It's hard to tell what's really going on with Chris Paul(notes) right now. The words coming out of his mouth say he's OK with staying in New Orleans and playing for the Hornets. But the words coming out of his camp say the exact opposite — namely that he wants a trade to a contending team. There's no way anyone can really know which is true, because if Paul were to publicly request a trade he'd be fined. All we can really know is that he has a very well-manicured line beard, which is obviously true.
That being said, if another team were hoping to inquire about acquiring the All-Star point guard, they're going to have to be mighty careful. As ESPN's Marc Stein has learned, the NBA has issued a leaguewide memo specifically warning about tampering with CP3.
The NBA unexpectedly issued a memorandum to its teams to remind them about the league's tampering regulations and specifically to warn them against illegal contact with Chris Paul, ESPN.com has learned.
The memo, circulated Tuesday by the league office, states that "no team should be having communications with Chris Paul or his agent or representative about a potential trade for Paul that have not been authorized in advance by the New Orleans Hornets."
The memo, sources said, also threatens to punish any such communications with penalties that range from "suspension of the offending person, prohibition of the offending team from hiring the person being tampered with, forfeiture of draft picks and individual and/or team fines of up to $5 million."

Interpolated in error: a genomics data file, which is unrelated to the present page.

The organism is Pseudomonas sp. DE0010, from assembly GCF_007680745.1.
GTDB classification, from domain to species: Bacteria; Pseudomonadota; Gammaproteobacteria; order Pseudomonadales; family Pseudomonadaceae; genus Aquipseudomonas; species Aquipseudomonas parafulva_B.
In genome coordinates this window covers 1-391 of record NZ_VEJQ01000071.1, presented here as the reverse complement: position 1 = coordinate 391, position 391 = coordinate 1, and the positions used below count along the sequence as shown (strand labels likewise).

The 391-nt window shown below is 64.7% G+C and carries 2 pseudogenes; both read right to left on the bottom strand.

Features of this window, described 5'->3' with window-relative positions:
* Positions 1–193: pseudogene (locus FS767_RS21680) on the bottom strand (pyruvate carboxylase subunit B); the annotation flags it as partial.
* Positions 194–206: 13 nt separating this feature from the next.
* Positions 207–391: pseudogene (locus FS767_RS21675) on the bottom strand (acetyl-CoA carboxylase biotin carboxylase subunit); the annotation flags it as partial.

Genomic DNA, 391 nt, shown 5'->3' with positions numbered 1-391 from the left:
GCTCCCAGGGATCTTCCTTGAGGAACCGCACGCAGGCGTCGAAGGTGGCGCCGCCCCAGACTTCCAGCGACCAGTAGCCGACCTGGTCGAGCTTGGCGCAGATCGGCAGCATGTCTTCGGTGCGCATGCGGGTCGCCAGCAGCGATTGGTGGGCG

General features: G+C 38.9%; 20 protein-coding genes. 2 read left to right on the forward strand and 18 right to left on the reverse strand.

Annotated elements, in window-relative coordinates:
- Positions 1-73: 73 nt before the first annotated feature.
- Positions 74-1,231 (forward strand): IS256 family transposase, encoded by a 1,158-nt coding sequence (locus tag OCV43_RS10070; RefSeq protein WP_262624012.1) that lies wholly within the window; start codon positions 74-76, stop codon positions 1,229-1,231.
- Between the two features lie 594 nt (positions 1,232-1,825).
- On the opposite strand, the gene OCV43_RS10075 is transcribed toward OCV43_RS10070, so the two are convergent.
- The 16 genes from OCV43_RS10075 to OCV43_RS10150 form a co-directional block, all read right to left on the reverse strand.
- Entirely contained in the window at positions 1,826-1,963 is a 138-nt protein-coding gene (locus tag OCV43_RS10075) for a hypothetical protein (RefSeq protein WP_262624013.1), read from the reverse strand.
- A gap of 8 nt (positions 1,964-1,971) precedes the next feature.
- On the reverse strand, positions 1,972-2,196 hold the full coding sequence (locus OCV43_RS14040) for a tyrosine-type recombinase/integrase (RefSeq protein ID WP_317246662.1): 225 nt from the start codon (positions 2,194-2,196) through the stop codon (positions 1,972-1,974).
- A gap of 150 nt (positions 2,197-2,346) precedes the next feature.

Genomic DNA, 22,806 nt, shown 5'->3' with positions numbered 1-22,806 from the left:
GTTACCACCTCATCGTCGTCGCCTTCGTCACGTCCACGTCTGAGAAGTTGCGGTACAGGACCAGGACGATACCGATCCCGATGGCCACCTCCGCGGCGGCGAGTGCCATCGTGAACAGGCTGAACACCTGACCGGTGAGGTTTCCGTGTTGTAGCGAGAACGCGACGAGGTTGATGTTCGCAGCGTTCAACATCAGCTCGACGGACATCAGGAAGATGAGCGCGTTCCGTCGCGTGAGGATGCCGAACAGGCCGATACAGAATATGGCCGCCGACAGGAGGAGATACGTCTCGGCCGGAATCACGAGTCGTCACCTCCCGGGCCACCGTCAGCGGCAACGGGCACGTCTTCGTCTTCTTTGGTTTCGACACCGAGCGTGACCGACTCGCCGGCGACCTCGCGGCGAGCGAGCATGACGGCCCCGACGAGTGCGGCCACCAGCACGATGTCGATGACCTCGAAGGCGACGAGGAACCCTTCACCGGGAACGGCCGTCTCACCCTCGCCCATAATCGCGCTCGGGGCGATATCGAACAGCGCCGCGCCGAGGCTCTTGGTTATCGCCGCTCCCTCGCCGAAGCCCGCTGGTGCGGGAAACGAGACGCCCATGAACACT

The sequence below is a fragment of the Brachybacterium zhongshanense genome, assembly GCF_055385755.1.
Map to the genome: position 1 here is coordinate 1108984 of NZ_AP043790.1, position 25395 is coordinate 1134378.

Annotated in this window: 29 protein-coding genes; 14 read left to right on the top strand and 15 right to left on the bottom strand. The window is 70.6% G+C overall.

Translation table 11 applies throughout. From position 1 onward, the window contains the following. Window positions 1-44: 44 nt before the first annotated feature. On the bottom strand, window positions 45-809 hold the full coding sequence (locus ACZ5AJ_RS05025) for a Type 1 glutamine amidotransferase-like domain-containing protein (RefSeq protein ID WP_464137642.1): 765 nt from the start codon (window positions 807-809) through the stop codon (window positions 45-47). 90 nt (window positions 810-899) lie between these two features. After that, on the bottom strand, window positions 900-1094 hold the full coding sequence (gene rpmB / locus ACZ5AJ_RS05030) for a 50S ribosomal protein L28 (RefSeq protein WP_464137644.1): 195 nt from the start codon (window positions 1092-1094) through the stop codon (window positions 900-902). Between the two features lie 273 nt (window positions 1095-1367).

David Stern is not messing around, you guys. If an NBA team wants Chris Paul, it's going to be on the Hornets to work a deal. This back-channel, cloak-and-dagger nonsense isn't going to fly. We can't be having all kinds of superstars just joining up with each other all willy-nilly like a bunch of high school friends choosing to be in the same chemistry group. Super cool, top-notch analogy, for sure.
And while it's good that the league would try to prevent Paul's team of agents and high-powered friends from pulling off a trade, this is a no-win situation. Yeah, the memo's out there, but — as ProBasketballTalk's John Krolik points out — there's really no way to enforce this. Basically, you can't stop LeBron James(notes) from Tweeting about his friend, and fining a general manager for saying they'd love to have Paul on their team is silly and ineffective. That'd be like punishing someone for saying they love cereal, because, no duh, everyone loves cereal. It's just stating the obvious. Two-for-two on great analogies so far.
Nonetheless, that the NBA would go so far as to specifically mention a player lends some credence to the Paul trade rumors. After all, you don't need to warn against something that hasn't been considered. That'd be like someone telling you that the next sentence will contain a perfect metaphor. You know it won't, so there's no reason to warn you. A perfect three-for-three. No applause, please.